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China turns a new page on reading

Editor: zhenglimin 丨Xinhua

04-22-2017 11:14 BJT

BEIJING, April 22 (Xinhua) -- World Book Day falls on Sunday, and Chinese people are seeking new ways of reading.

Borrowing books from street-side libraries for free, listening to excerpts of books on a TV show, reading via social media apps, kindling -- the novelties keep popping up and the vast Chinese readership loves them.


Liu Yaqian, 29, works for a multinational company and describes herself as a "bookworm." She has borrowed around a hundred books from libraries in Beijing since 2011.

In March last year, she found a 24-hour automated library near her office that holds about 400 books. "It's as convenient as an ATM! I no longer have to make the trek to the traditional libraries that are often out of the way," she said. In the past year, Liu has borrowed more than a book per week from the 24-hour book dispenser.

The 24-hour library program is an innovation by the Capital Library of China and district libraries under the guidance of Beijing Municipal Bureau of Culture. They have been seen on the streets of Beijing since 2010. There are 174 street libraries, each about the size of a street-side food stand dotting both downtown Beijing and its outskirts.

Readers need to apply for a membership card before borrowing books, which are dispensed in much the same way as the soft drinks and snacks from the vending machines often found in train stations and airports. Books can be returned to any of these libraries.

"The 24-hour street libraries break the boundaries of traditional libraries, extending the tentacles of book-sharing to as many communities and streets as possible," said the mastermind behind the program.

Following the capital's lead, similar facilities have mushroomed across the country. In Changsha City in central China, the first batch opened in January this year.

The free libraries are constructed inside renovated movable containers, and all the 4000-plus books in each library have been donated.

"The 24-hour free libraries finally opened in my hometown, adding a warm and intellectual feel. I am so proud," wrote a user nicknamed "Xiaowo" on Sina Weibo.


"My eyes are moist at every episode of this program. I like the words, the emotion and the recitation, all of them are beautiful," reads a typical online comment on the show Readers that debuted on China Central Television (CCTV) on Feb. 18.

In the TV show, celebrities, like writer Wang Meng and China's first astronaut Yang Liwei, are asked to read a couple of paragraphs from their favorite books that chime with a certain theme, for example home, companionship, tears and so on.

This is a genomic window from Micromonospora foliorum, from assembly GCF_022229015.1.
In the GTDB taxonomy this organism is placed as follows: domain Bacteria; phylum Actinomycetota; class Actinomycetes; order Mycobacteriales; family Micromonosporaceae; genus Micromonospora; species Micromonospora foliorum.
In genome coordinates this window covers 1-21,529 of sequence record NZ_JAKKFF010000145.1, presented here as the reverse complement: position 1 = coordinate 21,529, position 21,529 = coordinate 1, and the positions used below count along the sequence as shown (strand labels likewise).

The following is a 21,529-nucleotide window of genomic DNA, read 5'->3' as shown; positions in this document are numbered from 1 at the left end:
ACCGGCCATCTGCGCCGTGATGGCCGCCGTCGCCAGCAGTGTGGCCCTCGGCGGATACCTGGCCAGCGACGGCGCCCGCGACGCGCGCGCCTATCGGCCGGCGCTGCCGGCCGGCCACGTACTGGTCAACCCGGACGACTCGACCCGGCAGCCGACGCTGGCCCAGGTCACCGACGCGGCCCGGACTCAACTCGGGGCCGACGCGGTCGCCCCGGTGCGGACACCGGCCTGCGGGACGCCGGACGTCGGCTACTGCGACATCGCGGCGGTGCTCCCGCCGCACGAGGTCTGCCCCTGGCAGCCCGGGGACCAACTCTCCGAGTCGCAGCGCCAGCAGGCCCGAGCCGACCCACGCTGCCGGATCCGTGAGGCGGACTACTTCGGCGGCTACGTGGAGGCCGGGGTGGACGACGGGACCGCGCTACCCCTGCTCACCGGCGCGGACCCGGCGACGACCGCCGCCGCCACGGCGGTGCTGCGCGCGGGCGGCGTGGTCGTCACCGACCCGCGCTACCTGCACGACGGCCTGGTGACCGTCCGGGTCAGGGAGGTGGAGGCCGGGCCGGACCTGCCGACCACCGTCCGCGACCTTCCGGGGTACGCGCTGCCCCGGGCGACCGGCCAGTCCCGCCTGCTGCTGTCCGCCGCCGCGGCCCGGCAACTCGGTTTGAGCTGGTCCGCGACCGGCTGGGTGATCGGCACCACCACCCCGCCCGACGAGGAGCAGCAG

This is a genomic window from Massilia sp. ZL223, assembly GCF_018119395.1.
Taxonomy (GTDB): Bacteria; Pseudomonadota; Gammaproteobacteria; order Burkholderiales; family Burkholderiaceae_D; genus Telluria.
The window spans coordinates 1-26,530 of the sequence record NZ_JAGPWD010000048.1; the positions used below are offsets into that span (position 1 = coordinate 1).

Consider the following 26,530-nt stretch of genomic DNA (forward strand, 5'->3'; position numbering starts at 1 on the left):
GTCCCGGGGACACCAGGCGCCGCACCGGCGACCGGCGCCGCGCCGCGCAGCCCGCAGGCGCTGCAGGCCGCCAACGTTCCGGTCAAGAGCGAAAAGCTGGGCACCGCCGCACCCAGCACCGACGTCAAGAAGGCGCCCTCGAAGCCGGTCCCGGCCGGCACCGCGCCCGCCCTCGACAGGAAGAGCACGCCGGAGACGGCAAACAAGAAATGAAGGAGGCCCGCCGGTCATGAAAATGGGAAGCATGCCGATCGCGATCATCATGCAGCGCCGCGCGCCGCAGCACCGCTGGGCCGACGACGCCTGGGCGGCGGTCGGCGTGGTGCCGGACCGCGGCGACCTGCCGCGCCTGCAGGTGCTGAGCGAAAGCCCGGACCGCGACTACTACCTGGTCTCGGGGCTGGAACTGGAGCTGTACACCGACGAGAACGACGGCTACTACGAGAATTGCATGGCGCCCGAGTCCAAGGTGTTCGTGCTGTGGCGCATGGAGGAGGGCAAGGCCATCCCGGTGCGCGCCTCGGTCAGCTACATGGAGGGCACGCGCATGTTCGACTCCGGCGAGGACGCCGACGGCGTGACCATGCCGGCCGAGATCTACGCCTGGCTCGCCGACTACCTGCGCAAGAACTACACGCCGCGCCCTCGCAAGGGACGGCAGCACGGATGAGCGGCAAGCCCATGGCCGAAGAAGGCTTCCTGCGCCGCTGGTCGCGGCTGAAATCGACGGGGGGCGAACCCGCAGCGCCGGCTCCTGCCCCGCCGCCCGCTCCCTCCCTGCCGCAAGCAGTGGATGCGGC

"All the readers are well-known in their own fields," said host Dong Qing, "but the show brings out their emotional side."

Readers has been a very big hit. The online version of the first episode has been watched more than eight million times on streaming service iQIYI.

Ordinary people can also take part. "Readers' booths" have been set up by the program in major cities where people can go to be recorded reading for three minutes. Some people queuing for a booth in Shanghai on March 5 waited for nine hours to have their turn.

On April 16, a visually impaired girl named Zheng Xiaoke recited a poem in a booth in Shenzhen, expressing her gratitude to those who have cared for and loved her.

According to the crew, every reader is recorded and videoed, and those who give the most touching recitations will appear in future shows.


Reading via WeChat, a popular messaging app, is a new choice for many people, especially subway commuters.

Fu Wei, a 26-year-old programmer, likes to read articles shared by his WeChat friends. "We are too busy to read books as thick as bricks," he said. "WeChat articles that carry plenty of information are more accessible to us."

A total of 62.4 percent of adults surveyed by the Chinese Academy of Press and Publication read via WeChat in 2016, up 10.5 percentage points from a year before. Each person spent an average of 26 minutes reading on WeChat each day.

The trend of reading via WeChat goes hand-in-hand with increased reading on mobile phones. The survey revealed that 66.1 percent of respondents read on their mobile phones in 2016.

Chinese people read 7.86 books each in 2016, including 3.21 e-books.

"Mobile phones make it very easy for people to read. However, we should be aware that we fragment the time we spend on reading," said Zhang Yiwu, professor at Peking University.

Writer Liu Cixin has also noticed a shift from reading on paper to reading on screen, but he believes that what one reads has nothing to do with how one reads. "The most important thing is to encourage people to read books that inspire them, build their knowledge, and raise their sensibilities," he said.

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